·         His obedience exists only when it has performance value.

·         The hope is to win approval and reward by deception.

·         Greek for actor ~ “hypocrite”

How is a Slave to Obey?

1.       Humbly - “with fear and trembling” (verse 5)

2.       Intensely - “with a sincere heart” (verse 5)

3.       Consistently - “not by the way of eye service, as people-pleasers (verse 6)

4.       Sincerely

5 Slaves - obey your earthly masters with fear and trembling, with a sincere heart, as you would Christ, 6 not by the way of eye-service, as people-pleasers, but as servants of Christ, doing the will of God from the heart,

Paul presses to the “heart” of the matter. (verse 6).

·         It is not simply about the outward acts of obedience alone but an inward spirit of submission and obedience.

·         Paul’s appeal isn’t to the slave’s feelings – but to his determined will and disposition.

Christian Slaves Are Slaves of God, And Not Men

Our text calls for slaves to obey their masters in a way that makes it clear that they are doing so as service to God.

Ephesians 6:5-8

5 Slaves - obey your earthly masters with fear and trembling, with a sincere heart, as you would Christ,

·         6 not by the way of eye-service, as people-pleasers,

·         but as servants of Christ,

o         doing the will of God from the heart,

o         7 rendering service with a good will as to the Lord and not to man,

o         8 knowing that whatever good anyone does, this he will receive back from the Lord, whether he is a slave or free.

The submission and obedience Paul is calling for is to our Lord.

·         The Ephesian slaves were not instructed to obey their masters and Christ – they were to obey their masters in obedience to Christ.

·         The fundamental obedience is to Christ

o         This is not only true for slaves

o         it is true for wives (5:22)

o         and it is true for children (6:1).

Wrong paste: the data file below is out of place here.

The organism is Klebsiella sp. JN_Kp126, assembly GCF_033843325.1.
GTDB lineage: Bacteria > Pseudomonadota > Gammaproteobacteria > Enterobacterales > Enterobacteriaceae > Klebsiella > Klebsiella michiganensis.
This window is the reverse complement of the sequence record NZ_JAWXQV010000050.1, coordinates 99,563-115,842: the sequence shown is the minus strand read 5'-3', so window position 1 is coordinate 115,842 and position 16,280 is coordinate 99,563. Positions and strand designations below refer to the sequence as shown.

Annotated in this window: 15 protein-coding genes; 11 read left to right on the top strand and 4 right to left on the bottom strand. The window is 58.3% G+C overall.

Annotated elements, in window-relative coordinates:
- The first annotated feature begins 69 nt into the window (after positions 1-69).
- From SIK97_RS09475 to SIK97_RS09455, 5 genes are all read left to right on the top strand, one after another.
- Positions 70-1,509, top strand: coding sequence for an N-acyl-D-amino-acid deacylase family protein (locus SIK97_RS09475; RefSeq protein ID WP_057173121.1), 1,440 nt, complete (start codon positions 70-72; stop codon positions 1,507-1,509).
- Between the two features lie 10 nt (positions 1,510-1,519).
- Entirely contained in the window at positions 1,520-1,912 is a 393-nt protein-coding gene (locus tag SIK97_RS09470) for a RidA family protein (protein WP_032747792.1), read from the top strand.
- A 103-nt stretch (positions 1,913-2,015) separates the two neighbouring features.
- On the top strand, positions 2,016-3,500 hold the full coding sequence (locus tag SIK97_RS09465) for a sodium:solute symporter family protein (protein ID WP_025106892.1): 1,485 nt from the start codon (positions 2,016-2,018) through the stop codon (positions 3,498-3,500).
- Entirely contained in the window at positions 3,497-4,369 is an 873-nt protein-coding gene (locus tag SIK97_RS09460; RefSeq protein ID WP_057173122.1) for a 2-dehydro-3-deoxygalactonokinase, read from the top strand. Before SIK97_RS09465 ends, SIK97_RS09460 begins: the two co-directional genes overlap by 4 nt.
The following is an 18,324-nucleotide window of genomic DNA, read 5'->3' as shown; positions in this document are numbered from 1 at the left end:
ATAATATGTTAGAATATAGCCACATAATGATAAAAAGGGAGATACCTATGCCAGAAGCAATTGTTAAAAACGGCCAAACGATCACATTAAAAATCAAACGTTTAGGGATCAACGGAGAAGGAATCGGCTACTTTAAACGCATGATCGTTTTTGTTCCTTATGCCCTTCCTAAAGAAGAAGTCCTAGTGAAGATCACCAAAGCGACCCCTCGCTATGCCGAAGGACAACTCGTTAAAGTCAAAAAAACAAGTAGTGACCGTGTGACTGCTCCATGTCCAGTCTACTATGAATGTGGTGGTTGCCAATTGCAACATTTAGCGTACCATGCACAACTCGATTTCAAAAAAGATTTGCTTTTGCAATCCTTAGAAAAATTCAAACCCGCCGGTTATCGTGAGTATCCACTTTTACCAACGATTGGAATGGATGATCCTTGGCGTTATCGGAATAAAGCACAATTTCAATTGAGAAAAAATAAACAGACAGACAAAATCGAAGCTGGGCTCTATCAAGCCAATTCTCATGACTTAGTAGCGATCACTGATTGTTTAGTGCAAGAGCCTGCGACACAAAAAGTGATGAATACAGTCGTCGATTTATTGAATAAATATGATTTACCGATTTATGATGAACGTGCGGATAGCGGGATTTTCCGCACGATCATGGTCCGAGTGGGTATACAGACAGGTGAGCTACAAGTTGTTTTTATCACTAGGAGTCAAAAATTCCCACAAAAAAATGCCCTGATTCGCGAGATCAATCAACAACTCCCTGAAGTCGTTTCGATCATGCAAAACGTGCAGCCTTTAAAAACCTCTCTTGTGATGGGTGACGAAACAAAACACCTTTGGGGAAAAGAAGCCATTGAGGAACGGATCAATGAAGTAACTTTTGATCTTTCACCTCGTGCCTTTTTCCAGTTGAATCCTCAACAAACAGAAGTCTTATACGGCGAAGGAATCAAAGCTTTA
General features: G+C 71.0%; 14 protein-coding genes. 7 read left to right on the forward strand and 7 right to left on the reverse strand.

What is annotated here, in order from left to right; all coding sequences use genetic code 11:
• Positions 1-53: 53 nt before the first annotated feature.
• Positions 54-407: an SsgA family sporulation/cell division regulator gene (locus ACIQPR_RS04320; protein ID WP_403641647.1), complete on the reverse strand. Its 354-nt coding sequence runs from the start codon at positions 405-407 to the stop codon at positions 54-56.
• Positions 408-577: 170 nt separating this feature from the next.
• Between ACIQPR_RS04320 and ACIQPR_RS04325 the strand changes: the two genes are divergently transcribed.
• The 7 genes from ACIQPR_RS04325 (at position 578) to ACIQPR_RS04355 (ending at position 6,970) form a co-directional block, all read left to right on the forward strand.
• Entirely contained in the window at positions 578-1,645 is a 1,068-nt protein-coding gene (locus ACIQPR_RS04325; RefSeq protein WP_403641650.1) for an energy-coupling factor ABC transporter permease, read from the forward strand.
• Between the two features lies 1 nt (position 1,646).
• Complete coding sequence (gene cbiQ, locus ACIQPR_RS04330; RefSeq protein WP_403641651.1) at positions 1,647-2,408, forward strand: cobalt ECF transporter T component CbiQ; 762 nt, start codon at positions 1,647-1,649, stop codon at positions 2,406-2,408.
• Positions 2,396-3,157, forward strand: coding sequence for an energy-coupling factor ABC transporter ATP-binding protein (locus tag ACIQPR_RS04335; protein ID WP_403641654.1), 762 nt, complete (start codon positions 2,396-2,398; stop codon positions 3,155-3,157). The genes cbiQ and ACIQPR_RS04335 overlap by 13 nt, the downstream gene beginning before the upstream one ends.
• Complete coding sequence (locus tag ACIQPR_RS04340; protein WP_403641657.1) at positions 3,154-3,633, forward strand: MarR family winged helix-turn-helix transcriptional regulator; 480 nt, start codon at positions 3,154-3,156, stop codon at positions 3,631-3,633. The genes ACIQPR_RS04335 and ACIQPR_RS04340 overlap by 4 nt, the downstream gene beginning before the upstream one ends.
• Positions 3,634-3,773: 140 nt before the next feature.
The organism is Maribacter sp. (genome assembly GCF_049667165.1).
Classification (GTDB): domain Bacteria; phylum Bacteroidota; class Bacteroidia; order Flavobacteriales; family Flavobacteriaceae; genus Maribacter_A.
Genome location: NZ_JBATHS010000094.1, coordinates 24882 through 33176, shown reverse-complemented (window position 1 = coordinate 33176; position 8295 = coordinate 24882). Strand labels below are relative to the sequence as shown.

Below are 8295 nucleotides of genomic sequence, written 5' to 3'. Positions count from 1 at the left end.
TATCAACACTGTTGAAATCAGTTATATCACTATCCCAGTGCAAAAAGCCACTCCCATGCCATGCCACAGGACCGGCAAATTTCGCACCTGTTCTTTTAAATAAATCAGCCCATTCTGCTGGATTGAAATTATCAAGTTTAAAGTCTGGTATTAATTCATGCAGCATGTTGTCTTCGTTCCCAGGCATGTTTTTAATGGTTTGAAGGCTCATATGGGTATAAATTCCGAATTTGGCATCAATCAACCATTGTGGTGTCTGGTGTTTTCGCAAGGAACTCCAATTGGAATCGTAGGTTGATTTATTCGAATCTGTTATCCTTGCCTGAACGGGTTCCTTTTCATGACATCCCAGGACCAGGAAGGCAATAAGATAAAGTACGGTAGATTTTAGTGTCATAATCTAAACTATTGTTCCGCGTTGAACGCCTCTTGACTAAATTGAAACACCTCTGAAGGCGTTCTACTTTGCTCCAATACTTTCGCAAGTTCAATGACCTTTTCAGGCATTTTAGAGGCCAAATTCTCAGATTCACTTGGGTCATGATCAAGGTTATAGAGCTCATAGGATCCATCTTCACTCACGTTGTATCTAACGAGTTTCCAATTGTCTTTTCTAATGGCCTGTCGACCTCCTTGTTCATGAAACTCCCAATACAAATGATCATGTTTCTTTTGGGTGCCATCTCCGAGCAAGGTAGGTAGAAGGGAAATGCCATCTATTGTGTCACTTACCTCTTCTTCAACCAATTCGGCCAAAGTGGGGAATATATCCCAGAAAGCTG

[Illustration – Animal trainer off camera]

Imagine how the Book of Ephesians could transform the world-view of a Christian slave:

·         Chosen from eternity past by God

·         Adopted

·         Redeemed by the cross

·         Joined together with believing Jews, a legitimate part of the new people

The Christian slave comes to understand from Ephesians that the purpose of history is not to make people happy or to help them achieve momentary comfort, but to glorify God, now and for all eternity.

·         God accomplished this through the submission of Jesus Christ to suffering.

·         God has purposed for us to glorify Him by our submission through suffering as well.

Paul’s Instruction to Masters (v9-parallel Col. 4:1)

Ephesians 6:9

9 Masters, do the same to them, and stop your threatening, knowing that he who is both their Master and yours is in heaven, and that there is no partiality with him.

What is not said to masters - free all your slaves.

What is said:

·         masters - submit to God, trust God, obey God

·         masters – subordinate self-interest and serve others

·         masters - use your position to serve the interests of slaves

Can you imagine what a different place the Roman Empire would have been if every slave owner had used his position to benefit his slaves? [The CBT/ICW shop at Whiting]

How is a Master to Lead?

1.       Like an Obedient Slave

[A concise statement of servant leadership]